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Scottish roe deer stalking: part II

Linda Mellor with Tikka T3 rifle

Part two of Linda Mellor’s journey into rifle shooting and stalking: here she shares her first deer stalk, shooting a roe buck with Venator Pro’s MD Kenneth Larsen. Linda’s interest in wildlife stretches back more than 50 years. She explores her experience and how it feels to stalk and shoot a roe buck in the Perthshire countryside.

The Team of all4hunters.com / text and images by Linda Mellor

A few weeks ago, after a successful afternoon target shooting, Kenneth Larsen invited me out on a live stalk.

Linda Mellor inspecting the healthy Roe buck
Linda Mellor inspecting the roe buck culled as part of the deer management plan. Linda is wearing camouflage jacket and hat from Hillman.

It was 03:30 am when Kenneth and I travelled to Abercairny Estate, 16 miles west of Perth

The beautiful estate, with a mixture of arable and mature woodland, provides a prime habitat for Roe deer. 

The light from the morning sky was good as we drove into the estate; we passed through thick forests before parking up close to a large potato field.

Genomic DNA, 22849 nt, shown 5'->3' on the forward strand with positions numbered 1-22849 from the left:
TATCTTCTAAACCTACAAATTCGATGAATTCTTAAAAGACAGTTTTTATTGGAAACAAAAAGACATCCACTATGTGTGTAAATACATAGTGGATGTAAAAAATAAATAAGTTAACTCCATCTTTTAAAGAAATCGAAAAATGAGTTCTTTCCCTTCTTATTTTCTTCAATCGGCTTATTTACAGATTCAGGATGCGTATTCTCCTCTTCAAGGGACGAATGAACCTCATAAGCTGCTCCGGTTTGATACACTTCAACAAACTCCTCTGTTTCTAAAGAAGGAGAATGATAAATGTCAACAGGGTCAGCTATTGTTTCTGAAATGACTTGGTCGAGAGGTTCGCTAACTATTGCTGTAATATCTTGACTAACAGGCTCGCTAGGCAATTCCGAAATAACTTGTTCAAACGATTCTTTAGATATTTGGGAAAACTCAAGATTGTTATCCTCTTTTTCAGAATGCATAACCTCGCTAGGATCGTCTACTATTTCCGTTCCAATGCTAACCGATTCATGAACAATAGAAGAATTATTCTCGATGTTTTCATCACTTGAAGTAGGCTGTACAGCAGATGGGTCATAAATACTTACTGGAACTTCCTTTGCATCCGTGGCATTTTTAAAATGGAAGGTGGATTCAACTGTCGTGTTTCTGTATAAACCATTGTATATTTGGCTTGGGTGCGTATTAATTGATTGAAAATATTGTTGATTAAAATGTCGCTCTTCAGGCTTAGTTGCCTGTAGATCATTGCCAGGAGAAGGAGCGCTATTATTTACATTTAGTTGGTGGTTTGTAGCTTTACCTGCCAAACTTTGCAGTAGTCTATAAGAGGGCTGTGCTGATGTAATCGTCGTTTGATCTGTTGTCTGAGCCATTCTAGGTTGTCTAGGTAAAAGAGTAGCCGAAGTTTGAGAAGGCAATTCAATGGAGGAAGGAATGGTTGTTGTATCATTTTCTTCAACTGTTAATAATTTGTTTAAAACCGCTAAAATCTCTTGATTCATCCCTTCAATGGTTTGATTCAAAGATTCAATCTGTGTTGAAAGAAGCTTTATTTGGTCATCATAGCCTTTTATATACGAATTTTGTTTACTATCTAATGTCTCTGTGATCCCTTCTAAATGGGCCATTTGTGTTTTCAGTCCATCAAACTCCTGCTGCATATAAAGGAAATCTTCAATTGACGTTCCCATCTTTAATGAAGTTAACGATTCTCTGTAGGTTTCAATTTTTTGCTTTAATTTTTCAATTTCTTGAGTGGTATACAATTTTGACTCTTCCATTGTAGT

We quietly left the vehicle, taking the rifle and sticks and stalked down a track. 

We used our binoculars to search the fields and woodland edges for signs of deer. 

We saw nothing. After a while, we backtracked and headed west towards a large open area of old game cover crop. And there, browsing in the cover crop, were two bucks. 

We stalked in closer, crouching down and using the tall grass for cover. We selected the bigger of the two. Quickly and quietly, I set up the Tikka T3 .243 rifle on the sticks approximately 90 metres from the deer. As I steadied myself by taking slow, deep breaths, I was telling myself, ‘focus, this is it!’

Hunting roe deer

I looked through the Zeiss Diavari scope, watching and waiting for the buck. It turned full broadside, Kenneth whispered, ‘take the shot’. I calmly exhaled, held my breath and squeezed the trigger. The buck jumped up, ran a few metres then dropped down. I reloaded, watched and waited. Ten minutes passed.

We walked over to the buck, Kenneth touched the eyeball with his stick before pulling the beast out from the tall nettles. As a mark of respect, I picked some nearby leaves and placed them in the buck’s mouth, we took our hats off, and Kenneth and I shook hands. 

Antlers of the buck
Inspecting the dangerous pointy antlers of the buck.

It was a perfect cull buck as the antlers were deformed and pointy; this would have caused severe damage to others in a fight. As Kenneth gralloched the deer, the midges started to bite, and it began to rain. Our timing had been perfect.

It was an honour to stalk my first roebuck, and I have no doubt I shall be out again, soon.


For more information on Linda Mellor, please visit Linda Mellor's website,  Twitter @LindaMellor and instagram @linda_mellor.
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